Larger context for LACK in Corpus USbrown_UKbncw/US_brown.txt
Here is truly a "Great Recording of the Century", and its greatness is by no means diminished by the fact that it is not quite perfect.
This recording surely belongs in everyone's collection.
MUST records always sound like records?
From the beginning of commercial recording, new discs purported to be indistinguishable from The Real Thing have regularly been put in circulation.
Seen in perspective, many of these releases have a genuine claim to be milestones.
Although lacking absolute verisimilitude, they supply the ear and the imagination with all necessary materials for re-creation of the original.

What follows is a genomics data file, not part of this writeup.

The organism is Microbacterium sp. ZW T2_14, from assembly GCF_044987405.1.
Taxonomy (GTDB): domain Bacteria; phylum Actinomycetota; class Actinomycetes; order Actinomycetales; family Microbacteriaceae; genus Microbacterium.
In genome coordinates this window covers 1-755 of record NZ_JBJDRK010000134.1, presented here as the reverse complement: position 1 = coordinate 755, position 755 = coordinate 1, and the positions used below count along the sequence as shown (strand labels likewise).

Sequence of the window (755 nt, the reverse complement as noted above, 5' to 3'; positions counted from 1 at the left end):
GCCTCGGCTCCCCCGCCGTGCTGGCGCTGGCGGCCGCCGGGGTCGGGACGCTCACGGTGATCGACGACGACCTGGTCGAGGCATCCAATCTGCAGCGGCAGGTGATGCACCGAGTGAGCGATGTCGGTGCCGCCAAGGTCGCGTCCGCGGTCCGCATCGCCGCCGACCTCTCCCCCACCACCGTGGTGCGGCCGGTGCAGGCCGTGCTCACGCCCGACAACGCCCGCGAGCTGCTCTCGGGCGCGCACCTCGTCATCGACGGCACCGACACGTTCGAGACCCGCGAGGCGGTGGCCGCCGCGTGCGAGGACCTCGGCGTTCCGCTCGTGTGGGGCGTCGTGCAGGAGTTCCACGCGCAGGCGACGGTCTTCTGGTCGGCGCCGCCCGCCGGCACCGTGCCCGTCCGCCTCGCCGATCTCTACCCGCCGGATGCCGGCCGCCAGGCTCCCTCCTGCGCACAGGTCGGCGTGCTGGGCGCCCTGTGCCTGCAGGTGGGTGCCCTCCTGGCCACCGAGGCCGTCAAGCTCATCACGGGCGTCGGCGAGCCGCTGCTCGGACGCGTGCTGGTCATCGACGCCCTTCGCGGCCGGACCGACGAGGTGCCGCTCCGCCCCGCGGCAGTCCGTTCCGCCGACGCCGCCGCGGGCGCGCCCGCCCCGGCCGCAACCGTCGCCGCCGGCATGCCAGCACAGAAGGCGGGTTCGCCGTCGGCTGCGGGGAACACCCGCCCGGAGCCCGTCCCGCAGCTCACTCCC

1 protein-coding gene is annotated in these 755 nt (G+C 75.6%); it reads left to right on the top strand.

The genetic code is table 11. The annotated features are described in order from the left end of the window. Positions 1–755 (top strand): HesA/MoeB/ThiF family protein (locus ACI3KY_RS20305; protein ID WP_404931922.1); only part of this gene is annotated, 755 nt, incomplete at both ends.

On the basis of what they give us we can know how the young Caruso sang, appreciate the distinctive qualities of Parsifal under Karl Muck's baton, or sense the type of ensemble Toscanini created in his years with the New York Philharmonic.
Since the concept of high fidelity became important some dozen years ago, the claims of technical improvements have multiplied tenfold.
In many cases the revolutionary production has offered no more than sensational effects: the first hearing was fascinating and the second disillusioning as the gap between sound and substance became clearer.
Other innovations with better claims to musical interest survived rehearing to acquire in time the status of classics.
If we return to them today, we have no difficulty spotting their weaknesses but we find them still pleasing.